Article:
The Explorer’s Edition is a paperback 6.5″ x 9″ book and costs a mere $10 (heck yeah!). The Deluxe Edition is a hardback 11″ x 8.8″ book that costs $30. The latter has a completely new layout. Whereas the Explorer’s Edition only had artwork previously seen in their other settings, Deluxe Edition also has some original artwork. My favorite is some great pictures of crusaders charging into battle. There’s also full page advertisements for some of their settings, including a great Deadlands picture of a red-eyed gunslinger at night.
There’s a nice fan-made list of rules changes at this forum topic and Pinnacle has released the complete text of the updated rules for Damage and Healing for free. These streamline the rules and make them more fast, furious, and fun. I’d also like to point out that Leadership Edges are a whole lot more useful since they now work on other Wild Cards in the party. They’ve also officially axed the Guts skill, but have a note saying that it’s still used in horror settings and specifically mentions Deadlands as an example. All in all, I’m perfectly happy with the rules that are added, and while I was happy before them, I’m glad to have them now.
Clarifications and Notes
Pinnacle decided that with a Deluxe Edition, they could afford to include more pages with more examples. There’s an extended, detailed description of combat to help people get used to how it works and clarify misunderstandings with Shaken and other situations. Also of great use is a number of “Design Notes” where the people at Pinnacle explain why certain mechanics work the way that they do. It’s a lot of interesting stuff that better explains the game, and if you want that, it may be reason enough to buy Savage Worlds Deluxe. I imagine it could also be very useful for a new player who is still trying to get used to the rules of Savage Worlds.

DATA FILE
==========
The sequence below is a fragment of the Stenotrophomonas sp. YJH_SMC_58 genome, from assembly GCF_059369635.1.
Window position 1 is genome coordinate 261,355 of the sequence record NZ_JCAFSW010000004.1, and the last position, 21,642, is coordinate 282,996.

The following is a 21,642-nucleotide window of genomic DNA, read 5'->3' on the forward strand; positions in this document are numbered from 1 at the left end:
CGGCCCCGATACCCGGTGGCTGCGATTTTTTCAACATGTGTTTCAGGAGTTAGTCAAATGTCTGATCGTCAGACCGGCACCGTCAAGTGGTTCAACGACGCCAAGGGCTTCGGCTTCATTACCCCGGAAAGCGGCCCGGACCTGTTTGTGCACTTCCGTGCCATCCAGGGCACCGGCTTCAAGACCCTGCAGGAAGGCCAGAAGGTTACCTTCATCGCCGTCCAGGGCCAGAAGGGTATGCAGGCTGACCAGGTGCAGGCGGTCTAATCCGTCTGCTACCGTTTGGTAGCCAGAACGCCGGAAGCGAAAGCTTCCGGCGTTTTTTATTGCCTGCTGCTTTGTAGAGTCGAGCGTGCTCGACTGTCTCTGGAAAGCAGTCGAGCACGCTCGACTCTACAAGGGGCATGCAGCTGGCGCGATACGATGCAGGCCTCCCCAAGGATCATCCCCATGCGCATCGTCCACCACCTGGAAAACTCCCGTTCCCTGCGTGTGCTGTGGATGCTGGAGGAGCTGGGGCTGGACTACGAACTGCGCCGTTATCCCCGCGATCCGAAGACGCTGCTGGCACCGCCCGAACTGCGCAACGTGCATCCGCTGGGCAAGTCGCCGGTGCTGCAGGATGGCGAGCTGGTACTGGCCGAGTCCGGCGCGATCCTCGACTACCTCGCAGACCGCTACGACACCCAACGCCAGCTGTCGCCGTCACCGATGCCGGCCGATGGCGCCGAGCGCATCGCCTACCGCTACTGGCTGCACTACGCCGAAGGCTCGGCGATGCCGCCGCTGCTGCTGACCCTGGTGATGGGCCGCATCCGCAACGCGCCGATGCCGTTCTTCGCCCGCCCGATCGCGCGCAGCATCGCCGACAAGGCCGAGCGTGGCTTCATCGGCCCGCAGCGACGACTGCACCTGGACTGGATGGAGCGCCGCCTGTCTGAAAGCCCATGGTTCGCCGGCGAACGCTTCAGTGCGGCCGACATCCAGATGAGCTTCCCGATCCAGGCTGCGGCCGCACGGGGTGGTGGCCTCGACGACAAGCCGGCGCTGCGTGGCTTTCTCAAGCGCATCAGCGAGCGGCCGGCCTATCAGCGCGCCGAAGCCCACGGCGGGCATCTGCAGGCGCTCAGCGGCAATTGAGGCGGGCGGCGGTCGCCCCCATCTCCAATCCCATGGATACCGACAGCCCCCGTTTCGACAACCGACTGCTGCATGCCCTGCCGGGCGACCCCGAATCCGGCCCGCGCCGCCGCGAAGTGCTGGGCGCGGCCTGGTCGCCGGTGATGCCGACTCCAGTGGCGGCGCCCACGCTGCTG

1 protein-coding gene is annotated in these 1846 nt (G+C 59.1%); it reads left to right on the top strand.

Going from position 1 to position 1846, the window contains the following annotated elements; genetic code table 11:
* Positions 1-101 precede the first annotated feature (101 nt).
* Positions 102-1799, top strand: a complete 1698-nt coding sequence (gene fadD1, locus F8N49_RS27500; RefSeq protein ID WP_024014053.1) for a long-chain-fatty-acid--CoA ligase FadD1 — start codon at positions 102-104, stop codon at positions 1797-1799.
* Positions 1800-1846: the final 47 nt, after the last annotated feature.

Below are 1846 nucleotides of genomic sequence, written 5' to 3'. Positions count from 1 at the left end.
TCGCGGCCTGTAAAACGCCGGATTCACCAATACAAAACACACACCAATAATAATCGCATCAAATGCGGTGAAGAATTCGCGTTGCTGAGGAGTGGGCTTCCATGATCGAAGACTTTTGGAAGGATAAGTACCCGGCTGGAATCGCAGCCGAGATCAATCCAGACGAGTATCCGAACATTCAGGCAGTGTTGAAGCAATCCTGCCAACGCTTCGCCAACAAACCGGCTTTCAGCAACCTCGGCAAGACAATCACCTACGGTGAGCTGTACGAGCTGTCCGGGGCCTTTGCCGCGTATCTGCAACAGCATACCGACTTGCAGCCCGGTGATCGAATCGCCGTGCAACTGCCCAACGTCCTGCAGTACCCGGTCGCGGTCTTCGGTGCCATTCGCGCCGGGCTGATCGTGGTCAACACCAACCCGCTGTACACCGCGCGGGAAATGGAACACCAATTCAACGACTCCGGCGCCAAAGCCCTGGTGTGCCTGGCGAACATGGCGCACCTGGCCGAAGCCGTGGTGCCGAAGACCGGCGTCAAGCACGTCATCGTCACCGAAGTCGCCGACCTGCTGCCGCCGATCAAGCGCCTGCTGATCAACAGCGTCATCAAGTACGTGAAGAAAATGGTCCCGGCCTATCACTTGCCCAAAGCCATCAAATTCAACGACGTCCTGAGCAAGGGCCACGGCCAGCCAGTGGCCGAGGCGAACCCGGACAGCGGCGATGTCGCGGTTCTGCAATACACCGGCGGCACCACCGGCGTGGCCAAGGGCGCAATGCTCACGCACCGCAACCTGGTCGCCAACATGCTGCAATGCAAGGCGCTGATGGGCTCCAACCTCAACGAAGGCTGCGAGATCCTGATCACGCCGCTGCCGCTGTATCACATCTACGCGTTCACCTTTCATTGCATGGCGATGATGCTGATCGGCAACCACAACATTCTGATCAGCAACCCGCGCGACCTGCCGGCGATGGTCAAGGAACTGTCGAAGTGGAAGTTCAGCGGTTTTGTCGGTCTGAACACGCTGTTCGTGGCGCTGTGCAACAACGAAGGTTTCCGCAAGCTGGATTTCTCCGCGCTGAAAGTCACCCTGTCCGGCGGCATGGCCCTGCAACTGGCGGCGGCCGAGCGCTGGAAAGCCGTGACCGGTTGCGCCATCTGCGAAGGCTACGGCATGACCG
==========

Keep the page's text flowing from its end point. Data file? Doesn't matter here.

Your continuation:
There aren’t any new Skills or Hindrances, but there are about twenty new Edges. Most of them are designed for melee characters and martial artists, making them a more interesting character type. There are a few new general purpose Edges, my favorite of which is Liquid Courage (down 8 oz of alcohol and get a bonus to Vigor plus ignore one wound level).
It’s worth noting that there’s also an Edge called Elan which is a bit overpowered because it adds +2 to all benny rolls, including Soak rolls. It was clarified on the Pinnacle forums that this also applied to the initial Soak roll. In order to make it a bit more balanced, I just houserule that the +2 bonus only applies if you reroll your initial Soak roll.